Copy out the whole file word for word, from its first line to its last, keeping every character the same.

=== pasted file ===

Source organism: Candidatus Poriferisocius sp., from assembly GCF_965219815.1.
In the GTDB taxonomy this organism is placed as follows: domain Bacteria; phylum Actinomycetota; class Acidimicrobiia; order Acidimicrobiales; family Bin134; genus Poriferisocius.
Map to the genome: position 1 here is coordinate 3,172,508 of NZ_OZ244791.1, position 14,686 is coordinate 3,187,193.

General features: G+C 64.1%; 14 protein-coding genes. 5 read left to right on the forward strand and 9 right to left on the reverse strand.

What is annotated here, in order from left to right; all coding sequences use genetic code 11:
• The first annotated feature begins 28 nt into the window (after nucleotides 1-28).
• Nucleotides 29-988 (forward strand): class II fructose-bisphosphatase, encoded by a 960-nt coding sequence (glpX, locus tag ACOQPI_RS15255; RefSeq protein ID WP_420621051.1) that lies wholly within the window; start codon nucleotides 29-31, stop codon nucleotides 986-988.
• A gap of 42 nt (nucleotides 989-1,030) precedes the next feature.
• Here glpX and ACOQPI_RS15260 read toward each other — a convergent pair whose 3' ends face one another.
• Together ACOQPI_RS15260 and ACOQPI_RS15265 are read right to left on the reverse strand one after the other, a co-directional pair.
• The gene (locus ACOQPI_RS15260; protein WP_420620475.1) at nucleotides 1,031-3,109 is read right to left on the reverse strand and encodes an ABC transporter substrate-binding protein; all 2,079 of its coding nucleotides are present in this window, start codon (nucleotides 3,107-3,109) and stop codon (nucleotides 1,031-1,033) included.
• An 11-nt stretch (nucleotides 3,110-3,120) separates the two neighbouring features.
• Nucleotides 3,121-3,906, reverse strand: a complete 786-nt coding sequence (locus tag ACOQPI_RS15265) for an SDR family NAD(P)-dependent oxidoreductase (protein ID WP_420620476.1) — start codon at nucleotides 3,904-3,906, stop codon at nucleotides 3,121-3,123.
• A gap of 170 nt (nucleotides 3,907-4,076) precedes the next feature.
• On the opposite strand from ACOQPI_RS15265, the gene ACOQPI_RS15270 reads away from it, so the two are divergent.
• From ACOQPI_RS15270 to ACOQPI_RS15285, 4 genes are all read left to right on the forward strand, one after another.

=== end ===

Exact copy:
Source organism: Candidatus Poriferisocius sp., from assembly GCF_965219815.1.
In the GTDB taxonomy this organism is placed as follows: domain Bacteria; phylum Actinomycetota; class Acidimicrobiia; order Acidimicrobiales; family Bin134; genus Poriferisocius.
Map to the genome: position 1 here is coordinate 3,172,508 of NZ_OZ244791.1, position 14,686 is coordinate 3,187,193.

General features: G+C 64.1%; 14 protein-coding genes. 5 read left to right on the forward strand and 9 right to left on the reverse strand.

What is annotated here, in order from left to right; all coding sequences use genetic code 11:
• The first annotated feature begins 28 nt into the window (after nucleotides 1-28).
• Nucleotides 29-988 (forward strand): class II fructose-bisphosphatase, encoded by a 960-nt coding sequence (glpX, locus tag ACOQPI_RS15255; RefSeq protein ID WP_420621051.1) that lies wholly within the window; start codon nucleotides 29-31, stop codon nucleotides 986-988.
• A gap of 42 nt (nucleotides 989-1,030) precedes the next feature.
• Here glpX and ACOQPI_RS15260 read toward each other — a convergent pair whose 3' ends face one another.
• Together ACOQPI_RS15260 and ACOQPI_RS15265 are read right to left on the reverse strand one after the other, a co-directional pair.
• The gene (locus ACOQPI_RS15260; protein WP_420620475.1) at nucleotides 1,031-3,109 is read right to left on the reverse strand and encodes an ABC transporter substrate-binding protein; all 2,079 of its coding nucleotides are present in this window, start codon (nucleotides 3,107-3,109) and stop codon (nucleotides 1,031-1,033) included.
• An 11-nt stretch (nucleotides 3,110-3,120) separates the two neighbouring features.
• Nucleotides 3,121-3,906, reverse strand: a complete 786-nt coding sequence (locus tag ACOQPI_RS15265) for an SDR family NAD(P)-dependent oxidoreductase (protein ID WP_420620476.1) — start codon at nucleotides 3,904-3,906, stop codon at nucleotides 3,121-3,123.
• A gap of 170 nt (nucleotides 3,907-4,076) precedes the next feature.
• On the opposite strand from ACOQPI_RS15265, the gene ACOQPI_RS15270 reads away from it, so the two are divergent.
• From ACOQPI_RS15270 to ACOQPI_RS15285, 4 genes are all read left to right on the forward strand, one after another.